Monday, May 17, 2010

New York Yankees DH Nick Johnson To Have Surgery: Ill-Concieved Move Leaves Void

May 17, 2010
By Anthony Tripicchio

Players often fail to live up to their reputations when thrust into the bright New York spotlight.

In this case, the Yankees got exactly what they paid for when they signed designated hitter Nick Johnson.

Ken Rosenthal, FOX Sports senior baseball writer, is reporting that the fragile Johnson will undergo right-wrist surgery on Tuesday and won't return to action until July.

The news should come as no surprise to anyone who has followed Johnson throughout his injury-riddled career.

Only once in Johnson's 10-year career has he ever accumulated 500 at-bats in a single season. He's played in 100 games just three times and hasn't done so since 2006.

As I documented in the offseason, the acquisition of Johnson was a poor decision that was destined to go awry. Castoffs Johnny Damon and Hideki Matsui signed for slightly more than Johnson and both obtained one-year pacts.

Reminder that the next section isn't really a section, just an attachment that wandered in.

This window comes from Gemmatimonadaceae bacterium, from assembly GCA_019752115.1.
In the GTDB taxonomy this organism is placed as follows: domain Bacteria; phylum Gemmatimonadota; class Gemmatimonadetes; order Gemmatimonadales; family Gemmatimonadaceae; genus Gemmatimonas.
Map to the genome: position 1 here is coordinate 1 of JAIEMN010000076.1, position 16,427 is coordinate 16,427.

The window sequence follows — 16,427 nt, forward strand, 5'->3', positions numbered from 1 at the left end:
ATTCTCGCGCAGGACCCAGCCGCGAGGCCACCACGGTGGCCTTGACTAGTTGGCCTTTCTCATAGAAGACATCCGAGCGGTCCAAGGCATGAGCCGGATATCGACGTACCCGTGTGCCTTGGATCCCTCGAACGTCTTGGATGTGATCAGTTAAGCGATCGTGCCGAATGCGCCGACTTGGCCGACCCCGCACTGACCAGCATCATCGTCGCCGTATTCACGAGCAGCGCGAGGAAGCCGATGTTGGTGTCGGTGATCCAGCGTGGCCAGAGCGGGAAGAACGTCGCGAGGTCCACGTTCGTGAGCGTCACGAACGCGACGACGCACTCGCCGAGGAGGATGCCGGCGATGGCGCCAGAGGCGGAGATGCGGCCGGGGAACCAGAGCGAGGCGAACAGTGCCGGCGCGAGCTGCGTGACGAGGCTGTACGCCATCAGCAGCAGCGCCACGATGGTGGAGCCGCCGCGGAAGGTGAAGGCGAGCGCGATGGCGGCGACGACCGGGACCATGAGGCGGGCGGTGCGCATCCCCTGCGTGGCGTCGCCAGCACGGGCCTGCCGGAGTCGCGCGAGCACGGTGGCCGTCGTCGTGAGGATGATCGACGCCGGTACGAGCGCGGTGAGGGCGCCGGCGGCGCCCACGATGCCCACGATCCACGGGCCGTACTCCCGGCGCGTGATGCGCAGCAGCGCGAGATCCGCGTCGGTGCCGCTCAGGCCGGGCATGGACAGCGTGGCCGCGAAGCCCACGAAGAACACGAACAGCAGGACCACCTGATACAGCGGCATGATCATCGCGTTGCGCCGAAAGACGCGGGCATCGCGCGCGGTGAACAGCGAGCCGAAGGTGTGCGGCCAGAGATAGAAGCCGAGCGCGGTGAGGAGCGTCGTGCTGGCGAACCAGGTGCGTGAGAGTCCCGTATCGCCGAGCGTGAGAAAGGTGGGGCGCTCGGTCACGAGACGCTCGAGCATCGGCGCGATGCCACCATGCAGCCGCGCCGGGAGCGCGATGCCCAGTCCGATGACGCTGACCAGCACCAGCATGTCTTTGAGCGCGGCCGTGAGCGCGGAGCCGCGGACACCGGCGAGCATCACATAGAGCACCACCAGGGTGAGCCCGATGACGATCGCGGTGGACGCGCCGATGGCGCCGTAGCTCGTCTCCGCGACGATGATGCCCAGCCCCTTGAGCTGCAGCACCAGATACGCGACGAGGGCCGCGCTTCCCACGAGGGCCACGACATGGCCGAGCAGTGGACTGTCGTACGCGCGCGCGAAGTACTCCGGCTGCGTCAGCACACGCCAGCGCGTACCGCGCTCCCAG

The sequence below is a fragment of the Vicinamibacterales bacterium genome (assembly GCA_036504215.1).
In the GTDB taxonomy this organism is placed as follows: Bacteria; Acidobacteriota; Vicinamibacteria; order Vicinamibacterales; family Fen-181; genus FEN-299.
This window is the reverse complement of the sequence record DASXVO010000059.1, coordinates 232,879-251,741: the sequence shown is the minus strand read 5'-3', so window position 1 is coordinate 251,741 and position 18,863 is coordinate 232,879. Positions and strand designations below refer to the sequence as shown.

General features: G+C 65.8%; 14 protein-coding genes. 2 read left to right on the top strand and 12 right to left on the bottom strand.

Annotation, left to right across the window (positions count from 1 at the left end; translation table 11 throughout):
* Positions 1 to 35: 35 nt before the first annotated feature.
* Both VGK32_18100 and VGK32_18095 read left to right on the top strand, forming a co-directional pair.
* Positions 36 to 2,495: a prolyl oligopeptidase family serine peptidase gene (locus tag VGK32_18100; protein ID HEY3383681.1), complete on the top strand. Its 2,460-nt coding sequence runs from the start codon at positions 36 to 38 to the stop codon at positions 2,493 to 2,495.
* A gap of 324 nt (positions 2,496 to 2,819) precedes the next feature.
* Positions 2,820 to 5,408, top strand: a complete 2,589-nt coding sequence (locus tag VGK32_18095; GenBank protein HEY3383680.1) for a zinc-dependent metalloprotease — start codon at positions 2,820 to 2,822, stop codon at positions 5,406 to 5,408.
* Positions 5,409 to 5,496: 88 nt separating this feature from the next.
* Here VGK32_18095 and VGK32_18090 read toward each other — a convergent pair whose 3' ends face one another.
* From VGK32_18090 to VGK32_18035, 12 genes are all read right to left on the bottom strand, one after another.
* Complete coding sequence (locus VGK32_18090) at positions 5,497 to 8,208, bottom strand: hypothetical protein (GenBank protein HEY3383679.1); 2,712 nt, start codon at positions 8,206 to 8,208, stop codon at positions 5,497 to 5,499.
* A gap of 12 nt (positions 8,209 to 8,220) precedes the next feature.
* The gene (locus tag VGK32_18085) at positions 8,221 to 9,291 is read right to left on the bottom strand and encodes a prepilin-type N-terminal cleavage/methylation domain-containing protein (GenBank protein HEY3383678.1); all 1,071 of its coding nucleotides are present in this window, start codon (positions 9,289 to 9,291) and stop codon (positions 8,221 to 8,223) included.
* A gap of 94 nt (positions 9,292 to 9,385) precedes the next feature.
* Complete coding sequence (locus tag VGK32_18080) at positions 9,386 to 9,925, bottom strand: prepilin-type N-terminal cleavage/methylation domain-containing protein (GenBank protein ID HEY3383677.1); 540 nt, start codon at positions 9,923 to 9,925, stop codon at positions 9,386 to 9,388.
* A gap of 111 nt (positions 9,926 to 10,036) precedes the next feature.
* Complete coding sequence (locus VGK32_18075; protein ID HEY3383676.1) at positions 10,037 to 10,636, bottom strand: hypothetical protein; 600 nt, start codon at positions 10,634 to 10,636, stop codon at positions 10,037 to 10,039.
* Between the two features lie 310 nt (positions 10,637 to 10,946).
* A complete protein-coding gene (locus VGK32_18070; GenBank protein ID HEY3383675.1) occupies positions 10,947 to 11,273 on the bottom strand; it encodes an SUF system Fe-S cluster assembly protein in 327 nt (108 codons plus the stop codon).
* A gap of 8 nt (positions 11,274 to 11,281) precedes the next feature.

It's mystifying why Yankees' GM Brian Cashman was so eager to ink Johnson while slamming the door on two more proven, dependable performers. Cashman clearly wanted to avoid the histrionics of Scott Boras, Damon's super-agent, but re-signing Matsui would have been far from a massive undertaking.

Although Johnson is about four years younger than Matsui, his health history should have been enough to nullify the age difference. Matsui was an iron man in Japan and carried that distinction through his first three seasons with the Yankees by playing every game.

Matsui, despite being slowed by knee problems in recent years, played 142 games last season and aided the Yankees to the championship while securing the World Series MVP award.

With Matsui and Damon elsewhere and Johnson occupying his familiar spot on the disabled list, the Yankees find themselves employing a revolving door at DH.

Marcus Thames is hitting a robust .414 against lefties, but is reduced to an ordinary .263 against right-handers. He's ideally suited for a platoon role.